Costa Rica - Puerto Viejo
My shuttle journey to Puerto Viejo was far-reaching but of the most picturesque order. Misty mountains, deep nested forestry, running rivers, tropical plantations and the odd cow chilling by the side of the road.
My journey was around five hours with a twenty minute break in the middle where me and a fellow traveller took to a small 'soda' restaurant where I had Costa Rican rice and beans with some root vegetables on the side, as well as a pack of plantain chips for the road, all for the competitive price of £2. Bargain.
The next day I spent most of my time venturing along the main road where I stopped off at a chocolate and coffee store that sold newly baked muffins using fresh bananas and chocolate from the local cacao farm.
Hands down the best muffin I’ve ever had. I bought some chocolate and coffee beans as I left, it would’ve been rude not to.
I stayed at La Chameleon for 3 nights, a boutique hotel with its own private beach and bar, where Sloths are chilling in the trees above and small crabs are hopping in and out of sand holes like the game 'whack a mole.' It's situated on the Playa Cocles beach, a far distance away from the main town.
Just down the road is the Jaguar Rescue center. "The Jaguar Rescue Center is a temporary or permanent home for ill, injured and orphaned animals. With a focus on monkeys, sloths, other mammals, birds and reptiles." You can take small group tours for £17 each with a English, Spanish or French guide ($22 approx).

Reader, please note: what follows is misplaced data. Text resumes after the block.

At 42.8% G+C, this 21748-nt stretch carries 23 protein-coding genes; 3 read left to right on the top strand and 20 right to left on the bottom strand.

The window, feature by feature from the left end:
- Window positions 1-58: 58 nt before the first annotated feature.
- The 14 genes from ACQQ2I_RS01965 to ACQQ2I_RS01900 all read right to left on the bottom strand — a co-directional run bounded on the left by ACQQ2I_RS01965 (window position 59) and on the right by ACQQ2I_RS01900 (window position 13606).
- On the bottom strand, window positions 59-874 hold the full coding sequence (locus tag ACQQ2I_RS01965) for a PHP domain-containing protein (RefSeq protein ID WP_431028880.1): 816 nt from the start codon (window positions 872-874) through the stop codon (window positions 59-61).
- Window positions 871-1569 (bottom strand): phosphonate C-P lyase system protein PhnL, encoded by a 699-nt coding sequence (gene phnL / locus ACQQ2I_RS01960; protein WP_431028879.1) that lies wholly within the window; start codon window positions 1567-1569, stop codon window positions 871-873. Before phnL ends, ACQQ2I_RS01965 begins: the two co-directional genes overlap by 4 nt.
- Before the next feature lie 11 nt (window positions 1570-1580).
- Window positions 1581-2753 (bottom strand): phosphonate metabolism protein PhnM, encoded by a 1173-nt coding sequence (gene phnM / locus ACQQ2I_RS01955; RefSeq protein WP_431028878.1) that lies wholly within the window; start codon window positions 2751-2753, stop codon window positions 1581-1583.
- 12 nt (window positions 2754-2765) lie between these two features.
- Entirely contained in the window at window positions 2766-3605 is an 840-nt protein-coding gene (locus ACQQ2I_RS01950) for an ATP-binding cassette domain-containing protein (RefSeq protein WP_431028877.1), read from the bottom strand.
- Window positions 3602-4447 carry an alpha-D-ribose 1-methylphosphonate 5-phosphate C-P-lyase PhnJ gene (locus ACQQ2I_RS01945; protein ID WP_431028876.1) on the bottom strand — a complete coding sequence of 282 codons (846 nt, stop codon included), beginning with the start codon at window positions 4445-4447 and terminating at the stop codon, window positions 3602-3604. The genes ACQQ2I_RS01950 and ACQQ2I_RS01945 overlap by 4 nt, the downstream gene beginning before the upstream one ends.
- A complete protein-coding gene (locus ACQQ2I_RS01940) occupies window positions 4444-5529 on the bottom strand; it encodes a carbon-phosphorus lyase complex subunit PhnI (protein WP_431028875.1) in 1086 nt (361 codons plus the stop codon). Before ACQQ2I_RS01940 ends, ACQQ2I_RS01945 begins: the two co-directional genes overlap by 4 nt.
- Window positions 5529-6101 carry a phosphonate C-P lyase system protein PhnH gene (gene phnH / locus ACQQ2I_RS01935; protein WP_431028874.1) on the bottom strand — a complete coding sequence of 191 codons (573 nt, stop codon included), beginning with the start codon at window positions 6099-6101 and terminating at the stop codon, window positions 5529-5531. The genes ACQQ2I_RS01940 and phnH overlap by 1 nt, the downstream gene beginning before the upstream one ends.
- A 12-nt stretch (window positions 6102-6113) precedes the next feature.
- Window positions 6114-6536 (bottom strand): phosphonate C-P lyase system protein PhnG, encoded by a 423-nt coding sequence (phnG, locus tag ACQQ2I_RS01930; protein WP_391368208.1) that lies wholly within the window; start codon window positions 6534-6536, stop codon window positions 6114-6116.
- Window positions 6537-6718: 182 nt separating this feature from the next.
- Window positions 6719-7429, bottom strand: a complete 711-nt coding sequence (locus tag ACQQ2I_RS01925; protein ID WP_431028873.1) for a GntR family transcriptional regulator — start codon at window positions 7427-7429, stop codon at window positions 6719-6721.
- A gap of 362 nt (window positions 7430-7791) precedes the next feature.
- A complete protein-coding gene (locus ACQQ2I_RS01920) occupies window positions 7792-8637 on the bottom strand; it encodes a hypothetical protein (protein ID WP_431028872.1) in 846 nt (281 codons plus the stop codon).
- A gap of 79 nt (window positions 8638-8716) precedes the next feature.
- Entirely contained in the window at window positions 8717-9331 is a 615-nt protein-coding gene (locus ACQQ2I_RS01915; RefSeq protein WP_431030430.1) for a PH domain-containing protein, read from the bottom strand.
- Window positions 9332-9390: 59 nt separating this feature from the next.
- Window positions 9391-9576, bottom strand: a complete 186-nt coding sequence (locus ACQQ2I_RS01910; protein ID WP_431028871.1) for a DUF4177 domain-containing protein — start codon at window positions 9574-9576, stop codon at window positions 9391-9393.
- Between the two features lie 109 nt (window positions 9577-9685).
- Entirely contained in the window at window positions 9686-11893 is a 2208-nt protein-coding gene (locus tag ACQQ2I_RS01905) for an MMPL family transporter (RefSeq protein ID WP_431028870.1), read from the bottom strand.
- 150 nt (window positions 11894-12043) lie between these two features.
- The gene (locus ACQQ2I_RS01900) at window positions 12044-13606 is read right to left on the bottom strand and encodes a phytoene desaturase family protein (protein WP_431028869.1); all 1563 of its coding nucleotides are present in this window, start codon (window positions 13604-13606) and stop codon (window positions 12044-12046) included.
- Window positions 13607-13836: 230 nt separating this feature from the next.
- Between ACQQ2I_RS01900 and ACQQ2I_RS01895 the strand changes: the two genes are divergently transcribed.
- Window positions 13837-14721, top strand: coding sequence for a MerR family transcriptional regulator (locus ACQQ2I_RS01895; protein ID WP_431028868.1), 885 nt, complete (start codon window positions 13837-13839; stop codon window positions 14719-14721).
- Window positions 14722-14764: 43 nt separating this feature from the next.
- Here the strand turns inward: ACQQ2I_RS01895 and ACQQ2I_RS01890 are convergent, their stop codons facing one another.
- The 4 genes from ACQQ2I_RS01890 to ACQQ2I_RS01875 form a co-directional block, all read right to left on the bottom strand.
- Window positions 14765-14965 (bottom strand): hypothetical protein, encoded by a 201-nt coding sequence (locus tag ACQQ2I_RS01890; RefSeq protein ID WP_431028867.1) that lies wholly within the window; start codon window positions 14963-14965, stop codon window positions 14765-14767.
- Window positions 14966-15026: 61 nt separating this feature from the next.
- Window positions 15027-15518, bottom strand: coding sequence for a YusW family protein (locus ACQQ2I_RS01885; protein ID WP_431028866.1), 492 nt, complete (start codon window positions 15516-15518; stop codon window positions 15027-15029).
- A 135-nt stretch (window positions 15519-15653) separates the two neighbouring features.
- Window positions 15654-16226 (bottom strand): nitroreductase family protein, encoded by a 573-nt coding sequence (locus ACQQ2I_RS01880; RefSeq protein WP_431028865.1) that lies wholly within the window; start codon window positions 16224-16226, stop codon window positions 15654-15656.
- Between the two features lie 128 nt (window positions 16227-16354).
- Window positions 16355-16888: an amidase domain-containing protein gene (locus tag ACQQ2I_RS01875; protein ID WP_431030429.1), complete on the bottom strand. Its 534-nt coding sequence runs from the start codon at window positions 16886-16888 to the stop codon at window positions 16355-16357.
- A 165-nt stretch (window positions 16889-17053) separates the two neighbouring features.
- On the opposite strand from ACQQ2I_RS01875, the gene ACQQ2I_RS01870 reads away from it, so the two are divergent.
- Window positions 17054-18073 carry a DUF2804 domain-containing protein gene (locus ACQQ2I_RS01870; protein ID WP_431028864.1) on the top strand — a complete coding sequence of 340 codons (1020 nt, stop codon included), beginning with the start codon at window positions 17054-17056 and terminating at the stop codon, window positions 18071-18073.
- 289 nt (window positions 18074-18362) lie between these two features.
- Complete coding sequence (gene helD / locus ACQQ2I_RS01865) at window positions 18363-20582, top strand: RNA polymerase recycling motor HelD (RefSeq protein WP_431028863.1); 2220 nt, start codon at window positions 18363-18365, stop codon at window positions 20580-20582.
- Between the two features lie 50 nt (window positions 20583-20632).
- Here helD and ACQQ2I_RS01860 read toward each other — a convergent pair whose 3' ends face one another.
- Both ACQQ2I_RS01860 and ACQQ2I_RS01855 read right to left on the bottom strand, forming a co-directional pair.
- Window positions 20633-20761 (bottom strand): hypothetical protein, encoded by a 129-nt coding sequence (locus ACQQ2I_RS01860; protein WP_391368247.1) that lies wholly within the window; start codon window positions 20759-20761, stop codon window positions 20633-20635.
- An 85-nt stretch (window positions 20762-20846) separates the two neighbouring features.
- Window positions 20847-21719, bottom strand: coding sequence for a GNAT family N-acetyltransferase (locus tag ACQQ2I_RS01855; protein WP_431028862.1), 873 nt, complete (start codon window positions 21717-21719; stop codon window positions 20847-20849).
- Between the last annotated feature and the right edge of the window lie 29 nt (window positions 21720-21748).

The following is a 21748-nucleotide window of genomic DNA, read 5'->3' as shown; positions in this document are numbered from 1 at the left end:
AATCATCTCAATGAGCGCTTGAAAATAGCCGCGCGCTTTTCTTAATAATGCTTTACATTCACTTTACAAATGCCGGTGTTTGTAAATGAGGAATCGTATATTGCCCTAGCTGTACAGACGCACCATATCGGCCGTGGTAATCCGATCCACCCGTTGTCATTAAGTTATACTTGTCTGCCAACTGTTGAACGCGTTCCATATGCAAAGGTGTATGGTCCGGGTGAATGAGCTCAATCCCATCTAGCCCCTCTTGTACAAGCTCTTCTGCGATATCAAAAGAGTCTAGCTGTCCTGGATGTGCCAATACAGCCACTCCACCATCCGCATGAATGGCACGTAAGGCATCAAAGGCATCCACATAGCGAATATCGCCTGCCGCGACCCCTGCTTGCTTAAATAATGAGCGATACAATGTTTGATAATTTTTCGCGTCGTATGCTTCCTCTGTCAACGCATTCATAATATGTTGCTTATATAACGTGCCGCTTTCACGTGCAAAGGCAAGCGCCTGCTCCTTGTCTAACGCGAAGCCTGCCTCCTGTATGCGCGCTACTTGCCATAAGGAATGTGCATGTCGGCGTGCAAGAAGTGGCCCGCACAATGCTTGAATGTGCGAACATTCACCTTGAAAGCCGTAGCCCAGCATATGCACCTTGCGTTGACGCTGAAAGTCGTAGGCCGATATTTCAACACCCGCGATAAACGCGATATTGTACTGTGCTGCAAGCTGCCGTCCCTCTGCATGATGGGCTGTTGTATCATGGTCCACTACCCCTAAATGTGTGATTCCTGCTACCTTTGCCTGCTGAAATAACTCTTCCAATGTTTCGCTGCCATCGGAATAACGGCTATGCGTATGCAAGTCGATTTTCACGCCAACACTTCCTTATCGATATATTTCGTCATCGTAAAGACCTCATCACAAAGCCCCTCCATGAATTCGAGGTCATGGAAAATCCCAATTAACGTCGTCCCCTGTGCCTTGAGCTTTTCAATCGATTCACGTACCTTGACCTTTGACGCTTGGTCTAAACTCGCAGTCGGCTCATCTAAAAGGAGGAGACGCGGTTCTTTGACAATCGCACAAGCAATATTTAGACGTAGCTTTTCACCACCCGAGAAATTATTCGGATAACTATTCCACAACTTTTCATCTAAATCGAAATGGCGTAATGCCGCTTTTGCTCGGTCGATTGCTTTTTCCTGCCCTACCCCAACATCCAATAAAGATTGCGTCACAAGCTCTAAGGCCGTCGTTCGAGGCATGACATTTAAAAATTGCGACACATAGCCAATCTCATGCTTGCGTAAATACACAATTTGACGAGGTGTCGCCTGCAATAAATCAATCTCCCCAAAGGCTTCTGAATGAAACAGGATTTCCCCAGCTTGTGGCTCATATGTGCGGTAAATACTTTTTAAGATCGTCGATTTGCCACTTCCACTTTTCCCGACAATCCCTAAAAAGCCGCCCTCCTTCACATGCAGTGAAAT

It lasts between one and two hours where a volunteer tour guide takes you around and introduces regional snakes, reptiles, parrots, deer and a ton of sloths hanging from branches. It was an insightful tour with interesting facts.
A sloth spends 90% of its life hanging upside down. Their organs are attached to their rib cage, meaning their lungs don't get weighed down. It also takes around 30 days for a sloth to digest a single leaf.
Costa Rica was where Jurassic park was recorded and panthers don't actually exist. They turn out to be either jaguars or leopards. Another thing that surprised me was that Costa rica's national animal is a white tailed deer. I know right... of all the species they have.
A lot of the tours I had planned have now been cancelled due to the pandemic, so this will likely be my last blog post for this trip. I’ll spend the last of my days here just relaxing in the sun. But… I’ll be coming back to continue this series in the future!